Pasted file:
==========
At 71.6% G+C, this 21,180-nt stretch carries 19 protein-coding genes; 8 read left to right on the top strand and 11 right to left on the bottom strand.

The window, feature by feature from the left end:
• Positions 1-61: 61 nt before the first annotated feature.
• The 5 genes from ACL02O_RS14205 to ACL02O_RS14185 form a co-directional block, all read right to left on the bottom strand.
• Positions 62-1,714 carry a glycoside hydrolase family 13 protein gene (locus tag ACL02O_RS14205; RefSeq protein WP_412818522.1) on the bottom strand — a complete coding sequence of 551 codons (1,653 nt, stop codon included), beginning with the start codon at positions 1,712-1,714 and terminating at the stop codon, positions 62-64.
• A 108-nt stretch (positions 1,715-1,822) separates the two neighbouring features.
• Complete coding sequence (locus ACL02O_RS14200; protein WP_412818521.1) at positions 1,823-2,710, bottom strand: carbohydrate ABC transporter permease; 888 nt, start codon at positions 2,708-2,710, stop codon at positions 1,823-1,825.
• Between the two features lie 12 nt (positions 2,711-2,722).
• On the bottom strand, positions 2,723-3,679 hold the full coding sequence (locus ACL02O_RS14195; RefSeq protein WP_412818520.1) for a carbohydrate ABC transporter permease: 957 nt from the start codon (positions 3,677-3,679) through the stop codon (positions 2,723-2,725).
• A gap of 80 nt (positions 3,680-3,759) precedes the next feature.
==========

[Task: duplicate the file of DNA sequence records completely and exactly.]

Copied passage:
At 71.6% G+C, this 21,180-nt stretch carries 19 protein-coding genes; 8 read left to right on the top strand and 11 right to left on the bottom strand.

The window, feature by feature from the left end:
• Positions 1-61: 61 nt before the first annotated feature.
• The 5 genes from ACL02O_RS14205 to ACL02O_RS14185 form a co-directional block, all read right to left on the bottom strand.
• Positions 62-1,714 carry a glycoside hydrolase family 13 protein gene (locus tag ACL02O_RS14205; RefSeq protein WP_412818522.1) on the bottom strand — a complete coding sequence of 551 codons (1,653 nt, stop codon included), beginning with the start codon at positions 1,712-1,714 and terminating at the stop codon, positions 62-64.
• A 108-nt stretch (positions 1,715-1,822) separates the two neighbouring features.
• Complete coding sequence (locus ACL02O_RS14200; protein WP_412818521.1) at positions 1,823-2,710, bottom strand: carbohydrate ABC transporter permease; 888 nt, start codon at positions 2,708-2,710, stop codon at positions 1,823-1,825.
• Between the two features lie 12 nt (positions 2,711-2,722).
• On the bottom strand, positions 2,723-3,679 hold the full coding sequence (locus ACL02O_RS14195; RefSeq protein WP_412818520.1) for a carbohydrate ABC transporter permease: 957 nt from the start codon (positions 3,677-3,679) through the stop codon (positions 2,723-2,725).
• A gap of 80 nt (positions 3,680-3,759) precedes the next feature.